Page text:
Posts Tagged 'the sisters brothers'

Capsule Book Reviews: June and July 2012

I have read a lot in the past few weeks. Chalk that up to 1) having completed graduate school and 2) being unemployed. For perhaps the first time, I’m actually ahead of schedule in terms of finishing 50 books this year!

However, I wasn’t really feeling up to writing longer reviews for various reasons. Instead, I’m going to try out some capsule reviews. I figure it’s better to only write one or two sentences about a book I’ve read than struggle to write a full review and end up with nothing at all! (The titles are linked to the books’ GoodReads pages, in case you’d like to read others’ thoughts!)

Room, by Emma Donoghue: It feels sort of weird to say I enjoyed a book about a woman kidnapped and held in a room for seven years, during which time she has a child who grows up thinking the room is a world unto itself, but I did. The voice of Jack, the child, ranges from sweetly innocent to precocious to angry, but the narrative device never feels stale. Despite what I felt were a few missteps in the latter half of the book, this was a well-done novel and it’s definitely earned all of its critical praise. Four out of five stars.

The Sisters Brothers, by Patrick deWitt: I can appreciate a good send-up of a genre, but for some reason, this didn’t work for me. I liked it, but I didn’t love it. There were some flashes of brilliance, such as the brothers’ encounter with a mysterious old woman, but I suppose I wanted a more concrete/less meandering storyline. Three out of five stars.

The Murder of the Century, by Paul Collins: I was actually much more interested in the yellow journalism side of this story as compared to the murder-mystery aspect. Learning about Pulitzer and Hearst and the general newspaper arena in the early 1900s was really engaging, and really informative. If you’re a fan of Newsies, you’ll probably like this. A solid three out of five stars.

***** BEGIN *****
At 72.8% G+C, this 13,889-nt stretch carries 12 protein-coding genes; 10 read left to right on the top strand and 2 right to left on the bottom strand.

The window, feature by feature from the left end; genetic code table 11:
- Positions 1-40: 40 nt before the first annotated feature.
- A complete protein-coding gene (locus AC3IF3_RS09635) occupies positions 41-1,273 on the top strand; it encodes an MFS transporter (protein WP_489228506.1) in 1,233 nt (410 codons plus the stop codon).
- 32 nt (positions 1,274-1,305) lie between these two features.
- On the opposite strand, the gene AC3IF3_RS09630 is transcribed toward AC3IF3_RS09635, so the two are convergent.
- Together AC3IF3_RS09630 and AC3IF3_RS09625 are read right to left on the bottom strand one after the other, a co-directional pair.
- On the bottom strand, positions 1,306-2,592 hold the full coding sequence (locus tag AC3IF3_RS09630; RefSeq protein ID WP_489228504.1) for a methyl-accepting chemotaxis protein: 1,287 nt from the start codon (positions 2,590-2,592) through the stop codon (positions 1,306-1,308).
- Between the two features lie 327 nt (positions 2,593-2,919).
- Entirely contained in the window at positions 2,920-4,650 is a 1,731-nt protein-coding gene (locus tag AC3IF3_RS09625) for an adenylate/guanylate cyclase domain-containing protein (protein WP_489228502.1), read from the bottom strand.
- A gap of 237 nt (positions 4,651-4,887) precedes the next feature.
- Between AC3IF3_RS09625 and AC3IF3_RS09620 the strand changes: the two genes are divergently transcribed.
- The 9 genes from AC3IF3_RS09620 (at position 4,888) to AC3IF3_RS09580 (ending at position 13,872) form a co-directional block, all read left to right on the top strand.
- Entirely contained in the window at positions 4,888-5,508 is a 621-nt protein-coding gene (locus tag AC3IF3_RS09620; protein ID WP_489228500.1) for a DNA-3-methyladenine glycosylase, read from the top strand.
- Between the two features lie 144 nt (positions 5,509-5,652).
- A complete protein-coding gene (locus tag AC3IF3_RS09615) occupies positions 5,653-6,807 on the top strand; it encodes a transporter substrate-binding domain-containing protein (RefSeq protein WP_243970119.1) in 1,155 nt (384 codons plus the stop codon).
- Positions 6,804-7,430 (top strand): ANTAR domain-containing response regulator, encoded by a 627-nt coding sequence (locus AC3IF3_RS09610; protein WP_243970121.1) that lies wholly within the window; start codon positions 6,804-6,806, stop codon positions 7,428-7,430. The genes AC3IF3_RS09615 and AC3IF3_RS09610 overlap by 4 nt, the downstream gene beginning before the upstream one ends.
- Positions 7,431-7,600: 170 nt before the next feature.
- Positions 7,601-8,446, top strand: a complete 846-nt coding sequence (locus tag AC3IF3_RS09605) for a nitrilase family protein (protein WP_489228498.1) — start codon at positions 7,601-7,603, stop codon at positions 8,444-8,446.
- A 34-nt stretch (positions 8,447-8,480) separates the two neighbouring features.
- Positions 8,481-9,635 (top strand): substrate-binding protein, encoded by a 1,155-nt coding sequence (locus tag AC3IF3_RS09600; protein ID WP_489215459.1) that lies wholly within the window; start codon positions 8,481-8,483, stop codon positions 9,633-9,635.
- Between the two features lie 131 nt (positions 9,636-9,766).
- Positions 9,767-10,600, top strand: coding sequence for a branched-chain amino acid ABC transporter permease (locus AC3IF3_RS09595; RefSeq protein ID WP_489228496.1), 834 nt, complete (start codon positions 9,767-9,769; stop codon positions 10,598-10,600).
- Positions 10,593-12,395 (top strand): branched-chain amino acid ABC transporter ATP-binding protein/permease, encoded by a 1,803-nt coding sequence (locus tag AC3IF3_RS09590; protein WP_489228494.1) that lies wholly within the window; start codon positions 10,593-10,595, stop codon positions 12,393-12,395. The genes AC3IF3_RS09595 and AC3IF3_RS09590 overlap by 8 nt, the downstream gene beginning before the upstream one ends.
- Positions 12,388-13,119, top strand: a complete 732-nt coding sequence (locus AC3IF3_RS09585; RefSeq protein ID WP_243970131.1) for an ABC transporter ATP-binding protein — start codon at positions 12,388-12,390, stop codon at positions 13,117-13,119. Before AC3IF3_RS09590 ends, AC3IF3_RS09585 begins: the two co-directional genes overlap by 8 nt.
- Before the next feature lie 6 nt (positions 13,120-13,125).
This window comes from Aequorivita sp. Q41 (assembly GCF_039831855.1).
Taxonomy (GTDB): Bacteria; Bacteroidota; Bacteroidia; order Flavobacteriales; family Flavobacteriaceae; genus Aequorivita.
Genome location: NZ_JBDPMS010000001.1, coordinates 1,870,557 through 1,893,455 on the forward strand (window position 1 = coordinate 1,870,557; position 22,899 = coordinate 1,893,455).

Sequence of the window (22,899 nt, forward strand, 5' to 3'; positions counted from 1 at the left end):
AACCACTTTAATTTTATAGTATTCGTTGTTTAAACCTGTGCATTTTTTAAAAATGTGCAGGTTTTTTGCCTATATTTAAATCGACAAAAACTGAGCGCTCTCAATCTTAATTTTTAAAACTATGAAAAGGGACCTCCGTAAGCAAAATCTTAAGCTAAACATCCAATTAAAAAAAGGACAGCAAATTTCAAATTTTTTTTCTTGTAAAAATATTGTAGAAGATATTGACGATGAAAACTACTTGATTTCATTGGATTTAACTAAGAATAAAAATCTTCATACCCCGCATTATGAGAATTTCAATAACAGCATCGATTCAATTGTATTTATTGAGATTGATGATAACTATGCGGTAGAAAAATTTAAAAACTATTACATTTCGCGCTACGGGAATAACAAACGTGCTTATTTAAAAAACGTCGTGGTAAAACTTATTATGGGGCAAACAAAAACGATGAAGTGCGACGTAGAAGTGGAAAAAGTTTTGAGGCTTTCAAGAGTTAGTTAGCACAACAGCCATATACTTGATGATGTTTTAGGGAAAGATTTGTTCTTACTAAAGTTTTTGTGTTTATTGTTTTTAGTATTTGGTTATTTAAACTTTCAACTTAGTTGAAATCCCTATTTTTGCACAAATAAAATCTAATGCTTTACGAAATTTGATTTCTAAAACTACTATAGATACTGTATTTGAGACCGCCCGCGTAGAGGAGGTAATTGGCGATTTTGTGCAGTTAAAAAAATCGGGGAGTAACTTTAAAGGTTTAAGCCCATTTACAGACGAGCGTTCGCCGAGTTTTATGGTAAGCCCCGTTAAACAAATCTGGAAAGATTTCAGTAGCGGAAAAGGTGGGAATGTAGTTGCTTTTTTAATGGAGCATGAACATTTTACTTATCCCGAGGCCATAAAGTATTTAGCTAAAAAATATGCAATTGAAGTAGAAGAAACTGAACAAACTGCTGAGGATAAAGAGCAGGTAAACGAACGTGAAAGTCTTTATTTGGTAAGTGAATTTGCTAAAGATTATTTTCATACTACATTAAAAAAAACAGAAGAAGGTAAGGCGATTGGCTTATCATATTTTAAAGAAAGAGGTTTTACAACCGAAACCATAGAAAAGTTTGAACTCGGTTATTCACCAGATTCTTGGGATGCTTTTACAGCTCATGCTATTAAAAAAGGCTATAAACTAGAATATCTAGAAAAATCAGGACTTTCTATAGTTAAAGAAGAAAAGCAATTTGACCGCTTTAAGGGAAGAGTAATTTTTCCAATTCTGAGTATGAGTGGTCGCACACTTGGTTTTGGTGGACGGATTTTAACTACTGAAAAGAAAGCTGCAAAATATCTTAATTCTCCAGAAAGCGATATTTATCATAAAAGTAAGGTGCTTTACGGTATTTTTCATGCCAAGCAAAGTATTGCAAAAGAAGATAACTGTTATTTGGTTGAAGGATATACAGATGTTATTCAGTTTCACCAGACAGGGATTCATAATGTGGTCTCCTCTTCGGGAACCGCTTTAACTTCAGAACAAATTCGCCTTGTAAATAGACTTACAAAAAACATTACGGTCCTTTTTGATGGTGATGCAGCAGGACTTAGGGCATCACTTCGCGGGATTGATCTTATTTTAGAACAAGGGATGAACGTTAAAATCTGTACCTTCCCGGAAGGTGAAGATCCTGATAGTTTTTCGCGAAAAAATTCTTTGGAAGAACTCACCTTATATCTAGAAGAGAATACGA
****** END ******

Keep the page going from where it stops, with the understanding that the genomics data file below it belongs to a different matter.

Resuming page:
Continue reading ‘Capsule Book Reviews: June and July 2012’


Top Ten Tuesday: Top Ten Books On My Summer TBR List

Top Ten Tuesday is an original feature/weekly meme created by The Broke and the Bookish. Each week, they post a topic and encourage fellow bloggers to list their own top ten answers. This week’s prompt was to name the top ten books on our summer to-be-read lists.

And I’m cheating right off the bat, with two books slated to come out in fall 2012! But honestly, these are probably the two books on my list that I want to read the most desperately.

1. The Twelve, by Justin Cronin
This is the sequel to Passage, which I devoured but still felt a bit disappointed in. That doesn’t mean I won’t be reading this follow-up, if only for more information the Twelve, the originators of vampires.

2. This is How You Lose Her, by Junot Diaz
I actually know nothing about this book. I do know that I loved The Brief Wondrous Life of Oscar Wao though, so I want to read Diaz’s newest work.

3. The Hundred Thousand Kingdoms, by J.K Jemisin
This looks amazing. I’ve heard really good things from fantasy/sci-fi sites I trust!

4. Swamplandia!, by Karen Russell
I’ve reallllly been meaning to read this. I even had it out of the library but it got recalled before I had a chance to crack it open. I just discovered my hometown library has it as an e-book, and I’m on the waiting list. 🙂

5. Divergent, by Veronica Roth
I don’t tend to read a ton of YA, but I’m willing to make an exception to see what all the buzz is about. I’m actually considering using my grad student powers to have this book recalled back to the library!

6. The Sisters Brothers, by Patrick DeWitt
Jae over at BookNympho gave this a great review, which is how it got on my radar. Followers of this blog know that I’m a sucker for violent Westerns (luv u, Cormac McCarthy!) so this book is intriguing to me.

7. Bossypants, by Tina Fey
Lucky me–my friend just gave me this as a gift!

8. Admission, by Jean Hanff Korelitz
I love college tales. Bonus: I already own this.

9. The Power Broker, by Robert A. Caro
This summer may be the time to tackle the challenge of Caro’s  thousand-page masterpiece about Robert Moses. Maybe I’ll read it while laying out on the beach named after him.

10. I’ll keep this slot open, just in case. 😉

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